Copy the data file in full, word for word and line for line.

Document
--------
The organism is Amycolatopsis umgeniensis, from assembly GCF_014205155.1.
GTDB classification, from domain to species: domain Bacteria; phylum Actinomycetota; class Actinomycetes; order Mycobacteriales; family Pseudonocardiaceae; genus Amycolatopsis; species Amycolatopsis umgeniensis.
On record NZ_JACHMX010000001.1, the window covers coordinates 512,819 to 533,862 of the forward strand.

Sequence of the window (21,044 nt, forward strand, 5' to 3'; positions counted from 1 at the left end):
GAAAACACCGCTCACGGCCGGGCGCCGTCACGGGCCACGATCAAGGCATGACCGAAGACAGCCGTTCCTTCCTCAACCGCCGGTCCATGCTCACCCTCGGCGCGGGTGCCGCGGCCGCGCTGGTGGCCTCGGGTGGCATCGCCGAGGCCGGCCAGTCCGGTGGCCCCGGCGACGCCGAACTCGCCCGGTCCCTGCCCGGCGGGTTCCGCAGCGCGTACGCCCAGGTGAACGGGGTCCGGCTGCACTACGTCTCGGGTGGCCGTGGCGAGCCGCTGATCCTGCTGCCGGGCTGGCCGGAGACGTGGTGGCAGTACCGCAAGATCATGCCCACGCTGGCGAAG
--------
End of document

The organism is Amycolatopsis umgeniensis, from assembly GCF_014205155.1.
GTDB classification, from domain to species: domain Bacteria; phylum Actinomycetota; class Actinomycetes; order Mycobacteriales; family Pseudonocardiaceae; genus Amycolatopsis; species Amycolatopsis umgeniensis.
On record NZ_JACHMX010000001.1, the window covers coordinates 512,819 to 533,862 of the forward strand.

Sequence of the window (21,044 nt, forward strand, 5' to 3'; positions counted from 1 at the left end):
GAAAACACCGCTCACGGCCGGGCGCCGTCACGGGCCACGATCAAGGCATGACCGAAGACAGCCGTTCCTTCCTCAACCGCCGGTCCATGCTCACCCTCGGCGCGGGTGCCGCGGCCGCGCTGGTGGCCTCGGGTGGCATCGCCGAGGCCGGCCAGTCCGGTGGCCCCGGCGACGCCGAACTCGCCCGGTCCCTGCCCGGCGGGTTCCGCAGCGCGTACGCCCAGGTGAACGGGGTCCGGCTGCACTACGTCTCGGGTGGCCGTGGCGAGCCGCTGATCCTGCTGCCGGGCTGGCCGGAGACGTGGTGGCAGTACCGCAAGATCATGCCCACGCTGGCGAAG